We need the Monash Commission because Australia is coming to a decision point. It's succeeded very well with a particular model of what a university is, but there has recently been a lot of commentary about whether that model can continue in precisely the same way for every university in Australia and whether that really serves the people who aren’t at university that well. I think for that reason this is a very good time to be addressing some of these issues.
It’s worth noting that parts of post-compulsory education in Australia are doing very well. It’s important not to make out that it's all doom and disaster, because it’s not.
At the same time, all systems can be better, and I think there are improvements that could be made. The point of the Commission is to actually do some research to work out what those could be, and I wouldn’t like to forecast that in advance of the actual process. I would expect that some of the matters that we might focus on might be the size of universities and the model for higher education. On the whole, Australia has followed one model, and as [University of Melbourne Vice-Chancellor] Glyn Davis noted in his recent book, it may be that the sector needs more diversity.
In terms of the post-compulsory education sector more broadly, the question is around how we deliver for those people who need, say, technical education.
The system conspires to make that true. When I say the system, I mean that very broadly in the sense that parents, teachers, all sorts of people want to ensure their kids get into what they perceive is the very best institution. As they compete hard to make that happen, they then entrench those sorts of perceptions, and it’s very difficult to dislodge them. I don’t know of many countries that have been very successful at doing that.
It's certainly not something that's going to happen overnight. No policy or piece of legislation will suddenly, magically produce an alternative perception. Too many people have too much invested in a hierarchy.
Going to university was very important to me. Without that opportunity I would never have been able to do any of the things that I've done subsequently. In that sense it's been the starter for what I've have been able to achieve, and I think that's also true for a lot of other people. At the time when I was going to university, very few people went. That’s now changed, and we're in a mass higher education system. I think that people still need to think about what that means precisely, and we still have a way to go on that.
Before I went to university I worked for quite a time in factories, and that gave me a quite good sense of what the alternatives to university might be and what careers others were following. It made me strongly evangelical about making sure that very clever people without the opportunity to go to university, should they want to, should be able to have access to those opportunities.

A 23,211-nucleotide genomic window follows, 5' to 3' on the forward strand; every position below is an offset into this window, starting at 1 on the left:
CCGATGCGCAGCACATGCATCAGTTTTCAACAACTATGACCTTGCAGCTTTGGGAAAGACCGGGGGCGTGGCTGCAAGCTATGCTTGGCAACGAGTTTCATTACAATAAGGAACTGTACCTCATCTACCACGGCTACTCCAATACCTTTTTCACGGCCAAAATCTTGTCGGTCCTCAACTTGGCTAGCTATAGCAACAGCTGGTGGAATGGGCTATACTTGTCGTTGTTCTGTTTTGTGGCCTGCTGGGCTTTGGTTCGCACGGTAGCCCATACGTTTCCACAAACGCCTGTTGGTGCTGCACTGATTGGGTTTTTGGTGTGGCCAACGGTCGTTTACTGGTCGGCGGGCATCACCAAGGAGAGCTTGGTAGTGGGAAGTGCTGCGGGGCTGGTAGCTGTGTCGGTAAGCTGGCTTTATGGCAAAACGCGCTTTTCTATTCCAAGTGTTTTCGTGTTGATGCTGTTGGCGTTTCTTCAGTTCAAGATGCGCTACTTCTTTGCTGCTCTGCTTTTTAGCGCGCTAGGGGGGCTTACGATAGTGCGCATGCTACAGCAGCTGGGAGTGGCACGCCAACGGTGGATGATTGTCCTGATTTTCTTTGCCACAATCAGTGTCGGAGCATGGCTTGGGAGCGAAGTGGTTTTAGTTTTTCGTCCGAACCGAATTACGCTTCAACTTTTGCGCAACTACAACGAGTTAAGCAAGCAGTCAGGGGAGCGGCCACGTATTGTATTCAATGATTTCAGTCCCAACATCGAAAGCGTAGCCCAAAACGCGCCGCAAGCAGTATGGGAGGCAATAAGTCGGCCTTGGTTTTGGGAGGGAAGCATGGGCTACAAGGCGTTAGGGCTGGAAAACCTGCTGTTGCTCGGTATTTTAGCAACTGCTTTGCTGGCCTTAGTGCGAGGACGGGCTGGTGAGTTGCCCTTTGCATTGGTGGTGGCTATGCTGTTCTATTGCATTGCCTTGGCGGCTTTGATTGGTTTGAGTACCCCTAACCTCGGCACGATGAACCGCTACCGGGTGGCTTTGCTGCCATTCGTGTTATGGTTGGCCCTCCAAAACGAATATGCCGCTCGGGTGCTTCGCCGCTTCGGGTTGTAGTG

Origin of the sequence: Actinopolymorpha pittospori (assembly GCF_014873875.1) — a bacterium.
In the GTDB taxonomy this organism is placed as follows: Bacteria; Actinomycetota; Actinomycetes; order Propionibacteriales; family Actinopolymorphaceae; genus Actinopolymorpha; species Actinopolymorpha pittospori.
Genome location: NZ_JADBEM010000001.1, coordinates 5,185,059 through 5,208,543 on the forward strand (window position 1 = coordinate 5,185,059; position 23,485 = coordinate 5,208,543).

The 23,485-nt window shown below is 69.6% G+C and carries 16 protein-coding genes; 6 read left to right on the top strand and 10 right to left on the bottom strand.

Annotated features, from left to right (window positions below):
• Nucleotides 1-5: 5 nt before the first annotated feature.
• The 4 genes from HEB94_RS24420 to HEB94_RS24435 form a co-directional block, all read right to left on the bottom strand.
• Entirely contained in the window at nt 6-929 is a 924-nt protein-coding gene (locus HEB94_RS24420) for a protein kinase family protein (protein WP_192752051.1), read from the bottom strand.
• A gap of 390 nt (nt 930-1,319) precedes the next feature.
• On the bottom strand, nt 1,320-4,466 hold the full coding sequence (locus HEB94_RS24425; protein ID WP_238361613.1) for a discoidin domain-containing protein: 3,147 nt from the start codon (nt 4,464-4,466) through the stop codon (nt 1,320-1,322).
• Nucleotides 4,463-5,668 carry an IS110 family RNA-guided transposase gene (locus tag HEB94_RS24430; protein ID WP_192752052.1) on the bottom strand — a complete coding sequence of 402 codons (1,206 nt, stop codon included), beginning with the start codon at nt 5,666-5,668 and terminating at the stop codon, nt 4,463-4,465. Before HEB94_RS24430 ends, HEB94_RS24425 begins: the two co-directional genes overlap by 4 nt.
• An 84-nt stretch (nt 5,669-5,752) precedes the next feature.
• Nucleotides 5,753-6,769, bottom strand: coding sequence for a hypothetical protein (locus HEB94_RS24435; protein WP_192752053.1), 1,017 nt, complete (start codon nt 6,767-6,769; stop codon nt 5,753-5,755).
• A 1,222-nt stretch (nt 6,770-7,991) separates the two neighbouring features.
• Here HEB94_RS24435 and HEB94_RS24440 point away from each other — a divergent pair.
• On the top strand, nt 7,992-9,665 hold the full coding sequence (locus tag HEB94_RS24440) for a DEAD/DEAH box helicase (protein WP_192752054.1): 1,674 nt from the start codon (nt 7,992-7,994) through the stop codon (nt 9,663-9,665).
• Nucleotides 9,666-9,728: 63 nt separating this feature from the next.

I think there are a few issues that will need addressing – how many foreign students to take will be one. Both in the UK and in Australia, a lot of revenue comes from these students, but whether we want to be so exposed to just one market for income is something that, in my opinion, needs thinking through. There's a strong argument for considering increased diversification, although this could prove problematic.
I also think we need to consider linking up higher education with more general post-compulsory education. Practically every country in the world has problems with this, and it’s going to be a big job of work to get it right, just as it has been in many other countries.
From the outside, it seems like the biggest shift we could make would be to try to produce more diversity of approach in post-compulsory education. It seems to me that homogeneity after a particular point is dangerous, because if conditions change you then become very exposed.
There are elements of different systems around the world that we could certainly look at.
The United States has all sorts of issues with its system, but it does have a very great diversity of institutions, from the big state universities to the Ivy Leagues to the liberal arts colleges, which gives people more choice. Notwithstanding some of the other issues with the system there, I think diversity is something that the US does that, in part at least, is to be admired.
In Germany they're much better in some ways at technical education, and that’s important, too.
I think those two issues are the nub – diversity and technical education, and those two systems are the ones that I think do those the best.
It’s also really important, however, not to run down the Australian system, because it is, at the moment, educating a heck of a lot of people to a very good standard. There are, of course, some issues around it, but one shouldn’t simply run the whole system down. Compared to many other systems around the world, Australia’s looks pretty good.